Skip to Content

Book Series

Psychological Issues

Series Editor: David Wolitzky

The basic mission of Psychological Issues is to contribute to the further development of psychoanalysis as a science, as a respected scholarly enterprise, as a theory of human behavior, and as a therapeutic method.

Over the past 50 years, the series has focused on fundamental aspects and foundations of psychoanalytic theory and clinical practice, as well as on work in related disciplines relevant to psychoanalysis. Psychological Issues does not aim to represent or promote a particular point of view. The contributions cover broad and integrative topics of vital interest to all psychoanalysts as well as to colleagues in related disciplines. They cut across particular schools of thought and tackle key issues, such as the philosophical underpinnings of psychoanalysis, psychoanalytic theories of motivation, conceptions of therapeutic action, the nature of unconscious mental functioning, psychoanalysis and social issues, and reports of original empirical research relevant to psychoanalysis. The authors often take a critical stance toward theories and offer a careful theoretical analysis and conceptual clarification of the complexities of theories and their clinical implications, drawing upon relevant empirical findings from psychoanalytic research as well as from research in related fields.

The Editorial Board continues to invite contributions from social/behavioral sciences such as anthropology and sociology, from biologcal sciences such as physiology and the various brain sciences, and from scholarly humanistic disciplines such as philosophy, law, and ethics.

New and Published Books

1-4 of 4 results in Psychological Issues
  • Page:
  • 1
  1. Myths of Termination

    What patients can teach psychoanalysts about endings

    By Judy Leopold Kantrowitz

    Series: Psychological Issues

    Psychoanalysis can make a huge difference in the lives of patients, their families and others they encounter. Myths have developed, however, about how psychoanalysis should end – what patients experience and what analysts do. These expectations come primarily from accounts by analysts in the...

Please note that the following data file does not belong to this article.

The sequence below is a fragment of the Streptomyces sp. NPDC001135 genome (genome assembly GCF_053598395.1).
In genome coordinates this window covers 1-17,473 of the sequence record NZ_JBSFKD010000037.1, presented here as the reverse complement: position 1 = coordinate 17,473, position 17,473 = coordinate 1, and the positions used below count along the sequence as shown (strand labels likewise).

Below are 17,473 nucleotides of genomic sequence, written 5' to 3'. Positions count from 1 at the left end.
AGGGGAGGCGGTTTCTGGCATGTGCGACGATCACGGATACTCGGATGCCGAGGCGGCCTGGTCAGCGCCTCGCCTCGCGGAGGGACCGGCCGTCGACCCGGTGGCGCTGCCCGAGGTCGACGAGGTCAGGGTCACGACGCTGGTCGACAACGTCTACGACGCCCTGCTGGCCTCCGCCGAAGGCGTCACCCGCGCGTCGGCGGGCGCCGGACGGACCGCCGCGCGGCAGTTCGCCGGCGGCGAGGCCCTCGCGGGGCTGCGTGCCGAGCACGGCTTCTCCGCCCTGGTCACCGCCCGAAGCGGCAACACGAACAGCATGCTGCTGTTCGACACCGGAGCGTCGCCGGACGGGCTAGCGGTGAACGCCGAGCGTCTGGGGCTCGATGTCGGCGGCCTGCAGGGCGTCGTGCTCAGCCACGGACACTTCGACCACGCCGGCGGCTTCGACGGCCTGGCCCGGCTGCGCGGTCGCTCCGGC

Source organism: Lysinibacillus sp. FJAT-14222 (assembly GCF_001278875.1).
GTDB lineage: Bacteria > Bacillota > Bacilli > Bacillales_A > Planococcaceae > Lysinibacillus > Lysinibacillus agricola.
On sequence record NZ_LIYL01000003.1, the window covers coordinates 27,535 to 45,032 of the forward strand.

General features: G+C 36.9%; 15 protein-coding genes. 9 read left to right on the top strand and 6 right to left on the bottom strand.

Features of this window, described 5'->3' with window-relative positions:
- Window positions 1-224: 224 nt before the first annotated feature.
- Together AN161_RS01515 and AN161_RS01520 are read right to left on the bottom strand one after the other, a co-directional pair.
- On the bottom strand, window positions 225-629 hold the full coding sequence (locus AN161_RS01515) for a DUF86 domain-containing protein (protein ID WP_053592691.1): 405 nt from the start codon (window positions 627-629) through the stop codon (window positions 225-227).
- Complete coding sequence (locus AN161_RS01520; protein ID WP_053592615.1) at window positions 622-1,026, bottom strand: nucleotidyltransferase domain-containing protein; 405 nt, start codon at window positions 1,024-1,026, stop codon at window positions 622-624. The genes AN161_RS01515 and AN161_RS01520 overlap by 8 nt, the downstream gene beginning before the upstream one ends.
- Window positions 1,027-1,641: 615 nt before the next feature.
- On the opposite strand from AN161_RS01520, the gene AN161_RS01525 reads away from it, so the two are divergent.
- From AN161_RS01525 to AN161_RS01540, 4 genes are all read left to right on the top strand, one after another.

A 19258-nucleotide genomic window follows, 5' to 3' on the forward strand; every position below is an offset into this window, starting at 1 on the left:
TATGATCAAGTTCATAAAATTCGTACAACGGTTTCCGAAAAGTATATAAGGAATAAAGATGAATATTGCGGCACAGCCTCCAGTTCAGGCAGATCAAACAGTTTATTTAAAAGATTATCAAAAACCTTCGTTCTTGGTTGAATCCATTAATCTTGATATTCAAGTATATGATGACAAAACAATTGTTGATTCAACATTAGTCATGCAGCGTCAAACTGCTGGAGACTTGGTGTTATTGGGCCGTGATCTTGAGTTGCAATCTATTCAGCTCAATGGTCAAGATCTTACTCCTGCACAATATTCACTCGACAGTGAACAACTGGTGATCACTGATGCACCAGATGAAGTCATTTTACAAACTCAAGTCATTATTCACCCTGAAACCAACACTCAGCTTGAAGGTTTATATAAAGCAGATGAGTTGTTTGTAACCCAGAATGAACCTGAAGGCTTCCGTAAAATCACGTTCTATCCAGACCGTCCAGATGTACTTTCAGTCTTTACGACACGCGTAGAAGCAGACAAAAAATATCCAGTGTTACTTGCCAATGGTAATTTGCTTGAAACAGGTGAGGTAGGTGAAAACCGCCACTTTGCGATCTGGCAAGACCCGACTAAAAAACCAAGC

Published July 9th 2014 by Routledge

  2. Identity and the New Psychoanalytic Explorations of Self-organization

    By Mardi Horowitz

    Series: Psychological Issues

    Advances in science and the humanities have demonstrated the complexity of psychological, social and neurological factors influencing identity. A contemporary discourse is needed to anchor the concepts required in speaking about identity in present day understanding. In Identity and the New...

    Published May 21st 2014 by Routledge

  3. Memory, Myth, and Seduction

    Unconscious Fantasy and the Interpretive Process

    By Jean-Georges Schimek

    Edited by Deborah L. Browning

    Series: Psychological Issues

    Memory, Myth, and Seduction reveals the development and evolution of Jean-Georges Schimek's thinking on unconscious fantasy and the interpretive process derived from a close reading of Freud as well as contemporary psychoanalysis. Contributing richly to North American psychoanalytic thought,...

    Published January 9th 2011 by Routledge

  4. From Classical to Contemporary Psychoanalysis

    A Critique and Integration

    By Morris N. Eagle

    Series: Psychological Issues

    The landscape of psychoanalysis has changed, at times dramatically, in the hundred or so years since Freud first began to think and write about it. Freudian theory and concepts have risen, fallen, evolved, mutated, and otherwise reworked themselves in the hands and minds of analysts the world over,...

    Published January 5th 2011 by Routledge

  • Page:
  • 1

Forthcoming Books

  1. Frontiers of Clinical Practice: The new science of prosocial motivations and intersubjective experience
    By Mauricio Cortina
    To Be Published June 29th 2015

Search for Book Series